“For us, Wealthsimple was a reaction to a personal problem: Friends wanted to invest, and I tried to help them,” Katchen says. “That is still our approach today – we have clients who have a broad set of financial needs, and we want to be the firm that helps them navigate and achieve better outcomes.”

While Wealthsimple continues to grow – most recently, the company announced that Rapport Credit Union had adopted its platform – Katchen acknowledges that there were bumps along the way. He points to the initial growing pains Wealthsimple experienced as a startup, when it was forced to use a third party to clear trades.

“When we launched, we were trying to introduce tech to an industry that didn’t know how to handle it,” he says. “You couldn’t open an investment account without paperwork. We tried to launch a digital investment firm, but the third party required paper applications and wouldn’t work with us on digital onboarding. For our first year in business, we had to go print off every application – so it would feel paperless to the user, but we would print off the paperwork and physically bring it to the back office to open the account.”

Yet Wealthsimple overcame those early challenges and now has its sights set on bigger things. “Now that we are here, it’s funny how the goalposts move,” Katchen says. “We are nowhere near big enough – there are opportunities in front of the business, and we feel like it’s just getting started. I think that’s exciting.” 

The way forward
To continue to grow, Katchen realizes that Wealthsimple will need to bridge the gap that exists in many Canadians’ minds between embracing and fearing technology.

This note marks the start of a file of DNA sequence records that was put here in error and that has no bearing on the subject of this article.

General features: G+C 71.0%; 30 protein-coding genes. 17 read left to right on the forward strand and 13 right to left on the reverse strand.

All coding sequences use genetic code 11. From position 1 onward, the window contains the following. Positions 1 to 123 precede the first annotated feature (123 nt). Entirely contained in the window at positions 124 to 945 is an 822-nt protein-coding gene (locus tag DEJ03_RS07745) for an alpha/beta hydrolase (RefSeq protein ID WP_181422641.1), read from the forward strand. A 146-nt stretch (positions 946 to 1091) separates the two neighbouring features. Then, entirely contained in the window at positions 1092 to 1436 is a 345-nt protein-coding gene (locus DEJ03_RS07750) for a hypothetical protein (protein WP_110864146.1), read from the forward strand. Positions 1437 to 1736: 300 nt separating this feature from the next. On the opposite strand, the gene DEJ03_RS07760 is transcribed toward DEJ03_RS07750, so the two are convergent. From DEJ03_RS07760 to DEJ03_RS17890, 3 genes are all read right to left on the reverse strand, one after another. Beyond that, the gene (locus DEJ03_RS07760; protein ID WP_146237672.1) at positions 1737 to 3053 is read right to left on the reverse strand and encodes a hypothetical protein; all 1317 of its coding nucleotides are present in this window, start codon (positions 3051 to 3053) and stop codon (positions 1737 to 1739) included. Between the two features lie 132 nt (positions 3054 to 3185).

“Canadians’ attitudes towards tech in financial services have changed dramatically,” he says. “When we launched, the industry was dismissive – they said it was a cool concept, but Canadians trust the banks, and if the banks launch competitors, they will crush Wealthsimple. The banks have launched competitive products, but we continue to grow and maintain our share of the industry. Today, we own a 72% share of the digital advice industry, and our job is to grow it. 

“That’s why we launched Wealthsimple for Advisors, because it’s all about empowering advisors to continue to thrive in a world where client expectations and cost structure have changed and give them the benefits to empower them in this digital age.”

For now, Katchen remains humble about what he has created, something he learned from one of his mentors, Purpose Investments CEO Som Seif. In his view, Wealthsimple is just getting started.

“I think it is funny that Wealthsimple is perceived as a bigger success in the outside world than by us at the company,” Katchen says. “I think this team is incredibly humble, and we believe we have so much further to go to achieve the impact we want to have on the industry. It’s this rare combination we try to emulate that I learned from Som, having confidence and humility at the same time. To have a point of view to make change, remain open-minded, stay hungry and put in the work to get where you want to go – that is something I’ve tried to make part of our culture.”